Abubakar said the provision on suspension of Trustees has stated the grounds upon which the government can intervene in the affairs of an association.
He said, “The new CAMA is to strengthen the regulatory framework and on either ground outside what is enshrined in the law, CAC cannot suspend without recourse to the court.
“Within the Association, the power to suspend lies with the general membership. But the challenge that we have with all these Associations that are being registered us that there is no difference between the Trustees and the members.
“An association that you think have 1,200 members , check our records and you will discover that the Trustees are from the members and by law the members are the ones to suspend the Trustees and so how do you want them to suspend themselves.”
He added, “The law now requires that there must be accountability. The Association must file it’s financial statements every year with the CAC together with its annual returns and the account must be audited.
“They must maintain income and expenditure records on daily basis and every money spent has to be recorded.”
He said despite the criticisms that have beclouded the intentions of the goverment with the new legislation, there are many innovations that would promote the ease of doing business.
He said for instance that under Section 18(2) CAMA 2020, the minimum number of people that can set-up a private company has been reduced to one by the provisions of the Act as opposed to the former minimum requirement of two people.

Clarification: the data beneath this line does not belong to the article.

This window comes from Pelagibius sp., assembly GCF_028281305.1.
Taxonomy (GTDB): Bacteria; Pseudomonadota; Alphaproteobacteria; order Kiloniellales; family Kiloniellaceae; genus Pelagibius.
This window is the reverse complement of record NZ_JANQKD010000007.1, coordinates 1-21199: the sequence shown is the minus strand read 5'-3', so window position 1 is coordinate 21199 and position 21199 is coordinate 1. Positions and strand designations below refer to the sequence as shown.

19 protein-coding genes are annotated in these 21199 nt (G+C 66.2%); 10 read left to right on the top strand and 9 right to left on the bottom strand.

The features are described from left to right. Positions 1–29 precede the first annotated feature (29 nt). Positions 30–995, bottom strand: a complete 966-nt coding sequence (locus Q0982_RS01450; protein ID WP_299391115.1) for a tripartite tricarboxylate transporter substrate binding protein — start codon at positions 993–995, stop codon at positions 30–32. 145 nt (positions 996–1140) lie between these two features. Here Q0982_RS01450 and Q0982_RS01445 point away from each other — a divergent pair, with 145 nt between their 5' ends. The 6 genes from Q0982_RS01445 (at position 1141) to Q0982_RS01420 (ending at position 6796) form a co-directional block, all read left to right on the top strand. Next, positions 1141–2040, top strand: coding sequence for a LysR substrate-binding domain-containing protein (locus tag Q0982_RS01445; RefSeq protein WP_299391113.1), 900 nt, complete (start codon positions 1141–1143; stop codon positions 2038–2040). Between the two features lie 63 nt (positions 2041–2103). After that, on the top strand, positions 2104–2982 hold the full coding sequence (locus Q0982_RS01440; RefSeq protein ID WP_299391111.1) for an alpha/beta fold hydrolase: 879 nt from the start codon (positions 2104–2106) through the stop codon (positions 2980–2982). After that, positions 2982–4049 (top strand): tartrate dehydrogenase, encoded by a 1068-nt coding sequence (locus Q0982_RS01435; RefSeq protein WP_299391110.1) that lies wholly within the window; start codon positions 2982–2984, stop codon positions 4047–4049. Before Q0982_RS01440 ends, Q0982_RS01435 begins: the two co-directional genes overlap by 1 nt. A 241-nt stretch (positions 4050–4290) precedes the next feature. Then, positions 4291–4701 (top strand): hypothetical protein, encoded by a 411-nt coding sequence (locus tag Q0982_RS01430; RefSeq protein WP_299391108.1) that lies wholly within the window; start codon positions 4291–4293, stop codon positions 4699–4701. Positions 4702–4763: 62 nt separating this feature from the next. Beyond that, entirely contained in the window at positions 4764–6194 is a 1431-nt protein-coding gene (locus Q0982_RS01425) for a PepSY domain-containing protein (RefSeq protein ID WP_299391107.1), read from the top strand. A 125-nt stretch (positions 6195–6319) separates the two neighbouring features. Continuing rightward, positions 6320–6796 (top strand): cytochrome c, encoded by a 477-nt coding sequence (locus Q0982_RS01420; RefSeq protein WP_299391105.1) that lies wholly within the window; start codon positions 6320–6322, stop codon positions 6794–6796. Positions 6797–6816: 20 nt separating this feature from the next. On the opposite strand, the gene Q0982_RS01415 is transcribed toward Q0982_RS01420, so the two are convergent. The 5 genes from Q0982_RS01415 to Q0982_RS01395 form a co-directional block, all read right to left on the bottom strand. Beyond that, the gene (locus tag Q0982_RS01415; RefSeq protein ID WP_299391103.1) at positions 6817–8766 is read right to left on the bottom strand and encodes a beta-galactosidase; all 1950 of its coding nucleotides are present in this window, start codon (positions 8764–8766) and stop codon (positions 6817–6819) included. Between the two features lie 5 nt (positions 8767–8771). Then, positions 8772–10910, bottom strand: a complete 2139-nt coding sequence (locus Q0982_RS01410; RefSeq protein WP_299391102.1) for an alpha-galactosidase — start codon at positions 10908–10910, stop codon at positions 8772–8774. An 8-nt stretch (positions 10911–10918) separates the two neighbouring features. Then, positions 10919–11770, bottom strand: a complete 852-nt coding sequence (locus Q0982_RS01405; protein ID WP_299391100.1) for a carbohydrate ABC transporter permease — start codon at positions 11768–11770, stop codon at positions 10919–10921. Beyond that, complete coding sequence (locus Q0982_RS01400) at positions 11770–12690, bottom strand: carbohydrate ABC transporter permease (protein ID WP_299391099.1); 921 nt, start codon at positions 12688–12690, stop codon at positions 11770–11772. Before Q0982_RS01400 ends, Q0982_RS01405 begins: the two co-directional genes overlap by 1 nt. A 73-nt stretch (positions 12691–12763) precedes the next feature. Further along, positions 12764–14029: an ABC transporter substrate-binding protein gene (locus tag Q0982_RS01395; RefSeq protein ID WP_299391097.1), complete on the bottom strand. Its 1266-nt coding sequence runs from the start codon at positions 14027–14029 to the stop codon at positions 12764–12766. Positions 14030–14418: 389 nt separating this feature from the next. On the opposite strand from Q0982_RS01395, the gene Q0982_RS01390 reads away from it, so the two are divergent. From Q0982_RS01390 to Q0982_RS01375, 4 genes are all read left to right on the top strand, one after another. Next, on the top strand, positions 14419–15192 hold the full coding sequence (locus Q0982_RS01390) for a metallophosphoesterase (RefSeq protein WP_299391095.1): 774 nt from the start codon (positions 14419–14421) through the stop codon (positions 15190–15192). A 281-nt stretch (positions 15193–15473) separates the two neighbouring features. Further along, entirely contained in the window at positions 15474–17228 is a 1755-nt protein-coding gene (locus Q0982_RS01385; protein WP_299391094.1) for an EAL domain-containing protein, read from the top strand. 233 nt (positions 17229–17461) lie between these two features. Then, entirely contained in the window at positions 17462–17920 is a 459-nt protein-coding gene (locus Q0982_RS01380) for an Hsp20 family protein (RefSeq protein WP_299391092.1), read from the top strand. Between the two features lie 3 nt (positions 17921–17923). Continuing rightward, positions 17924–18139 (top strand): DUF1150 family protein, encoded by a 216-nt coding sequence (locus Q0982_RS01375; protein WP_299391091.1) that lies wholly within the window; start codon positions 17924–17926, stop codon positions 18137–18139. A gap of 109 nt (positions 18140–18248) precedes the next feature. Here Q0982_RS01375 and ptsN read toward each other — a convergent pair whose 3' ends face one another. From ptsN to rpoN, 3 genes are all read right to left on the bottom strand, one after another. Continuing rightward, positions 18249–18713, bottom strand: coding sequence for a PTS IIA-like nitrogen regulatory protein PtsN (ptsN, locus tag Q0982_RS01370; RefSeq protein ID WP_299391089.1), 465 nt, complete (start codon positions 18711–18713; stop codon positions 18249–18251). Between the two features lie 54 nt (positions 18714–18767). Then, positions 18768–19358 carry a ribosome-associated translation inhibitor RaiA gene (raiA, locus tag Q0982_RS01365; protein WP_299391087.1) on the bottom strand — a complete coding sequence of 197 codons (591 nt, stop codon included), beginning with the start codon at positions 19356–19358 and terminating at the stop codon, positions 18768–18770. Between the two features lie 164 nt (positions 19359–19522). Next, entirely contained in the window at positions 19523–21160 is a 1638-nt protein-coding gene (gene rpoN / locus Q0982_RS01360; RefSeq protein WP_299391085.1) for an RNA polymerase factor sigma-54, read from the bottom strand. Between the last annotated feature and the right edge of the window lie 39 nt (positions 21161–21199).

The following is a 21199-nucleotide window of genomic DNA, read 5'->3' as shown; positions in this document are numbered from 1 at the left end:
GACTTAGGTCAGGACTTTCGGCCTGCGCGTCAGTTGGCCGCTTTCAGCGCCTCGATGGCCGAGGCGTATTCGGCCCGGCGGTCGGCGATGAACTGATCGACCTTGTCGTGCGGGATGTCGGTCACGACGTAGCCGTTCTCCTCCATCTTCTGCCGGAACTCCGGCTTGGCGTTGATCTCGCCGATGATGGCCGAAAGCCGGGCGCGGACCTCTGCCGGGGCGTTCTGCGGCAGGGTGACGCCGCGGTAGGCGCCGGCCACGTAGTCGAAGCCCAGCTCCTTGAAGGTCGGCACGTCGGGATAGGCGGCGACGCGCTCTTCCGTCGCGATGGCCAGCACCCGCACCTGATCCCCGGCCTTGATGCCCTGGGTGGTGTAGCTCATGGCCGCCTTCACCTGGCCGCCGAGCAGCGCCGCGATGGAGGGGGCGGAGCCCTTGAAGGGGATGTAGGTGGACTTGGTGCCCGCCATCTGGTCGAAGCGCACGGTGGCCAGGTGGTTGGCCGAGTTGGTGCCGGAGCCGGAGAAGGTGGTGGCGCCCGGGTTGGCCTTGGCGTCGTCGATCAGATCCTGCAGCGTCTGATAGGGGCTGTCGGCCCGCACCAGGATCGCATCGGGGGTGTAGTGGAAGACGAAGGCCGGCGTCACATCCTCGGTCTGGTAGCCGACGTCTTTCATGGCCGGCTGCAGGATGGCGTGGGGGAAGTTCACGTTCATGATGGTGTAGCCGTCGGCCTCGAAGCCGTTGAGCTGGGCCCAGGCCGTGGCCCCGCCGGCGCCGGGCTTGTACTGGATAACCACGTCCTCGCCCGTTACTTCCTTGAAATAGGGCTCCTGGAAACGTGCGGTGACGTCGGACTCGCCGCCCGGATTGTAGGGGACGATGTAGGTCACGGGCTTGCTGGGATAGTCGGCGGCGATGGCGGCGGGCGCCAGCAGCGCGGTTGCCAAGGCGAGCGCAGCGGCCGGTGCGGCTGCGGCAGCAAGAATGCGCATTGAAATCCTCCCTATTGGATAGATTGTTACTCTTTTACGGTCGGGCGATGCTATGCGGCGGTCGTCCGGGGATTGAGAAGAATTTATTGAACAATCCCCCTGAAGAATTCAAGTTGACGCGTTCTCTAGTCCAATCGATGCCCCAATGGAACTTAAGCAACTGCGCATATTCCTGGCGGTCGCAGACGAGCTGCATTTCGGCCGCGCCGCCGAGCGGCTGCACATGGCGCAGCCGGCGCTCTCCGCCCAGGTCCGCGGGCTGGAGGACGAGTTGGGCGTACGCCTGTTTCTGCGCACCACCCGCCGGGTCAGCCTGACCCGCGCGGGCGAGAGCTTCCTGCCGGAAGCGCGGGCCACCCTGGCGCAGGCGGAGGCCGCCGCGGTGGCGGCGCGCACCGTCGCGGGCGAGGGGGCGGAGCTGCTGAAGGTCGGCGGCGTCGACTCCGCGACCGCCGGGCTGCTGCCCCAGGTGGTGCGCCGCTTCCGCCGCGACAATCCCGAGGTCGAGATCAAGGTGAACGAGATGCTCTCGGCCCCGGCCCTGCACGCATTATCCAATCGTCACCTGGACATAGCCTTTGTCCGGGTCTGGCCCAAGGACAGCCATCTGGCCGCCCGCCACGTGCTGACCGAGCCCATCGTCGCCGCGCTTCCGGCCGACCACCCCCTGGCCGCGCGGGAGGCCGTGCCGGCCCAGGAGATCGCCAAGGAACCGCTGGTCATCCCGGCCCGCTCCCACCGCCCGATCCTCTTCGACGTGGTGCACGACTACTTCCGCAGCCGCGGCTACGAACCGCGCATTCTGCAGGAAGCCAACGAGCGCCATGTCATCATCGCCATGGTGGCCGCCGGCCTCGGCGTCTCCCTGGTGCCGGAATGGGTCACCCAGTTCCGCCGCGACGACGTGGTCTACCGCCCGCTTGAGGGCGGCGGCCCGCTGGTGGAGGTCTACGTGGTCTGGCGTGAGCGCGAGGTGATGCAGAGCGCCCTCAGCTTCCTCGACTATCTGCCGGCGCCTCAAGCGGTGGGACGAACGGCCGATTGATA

To achieve this, he said there must be a Statement of Compliance to be signed by the applicant or his agent confirming that the requirements of the law with respect to registration has been complied with thereby expunging the need for a legal practitioner or Notary Public attestation under Section 40 CAMA 2020.
He also said the use of Common Seal is no longer mandatory for companies by virtue of Section 98 of the new CAMA 2020.
Abubakar further explained that disclosure of capacity as shareholder is no longer restricted to Public companies, adding that by virtue of Section 119 CAMA 2020, any person with significant control over a company shall, within seven days of becoming such a person, indicate to the company in writing the particulars of such control.
He also said tbe Corporate Affairs Commission is also mandated to maintain a register of persons with significant control upon notification by the Company.
In the area of reduction of filing fees for registration, he said the total fees payable to the CAC for filing has been reduced to 0.35 per cent of the value of the charge with a projected 65 per cent reduction in the associated cost payable under Section 222 (12) CAMA 2020.
He also noted that the law has now introduced exemption from appointment of company secretary for small private companies.
In the area of insolvency, he said the new act has introduced provisions for rescuing a company in distress to prevent it from being insolvent.
This, he noted, would help to keep the company alive through Voluntary arrangements, Administration and Netting.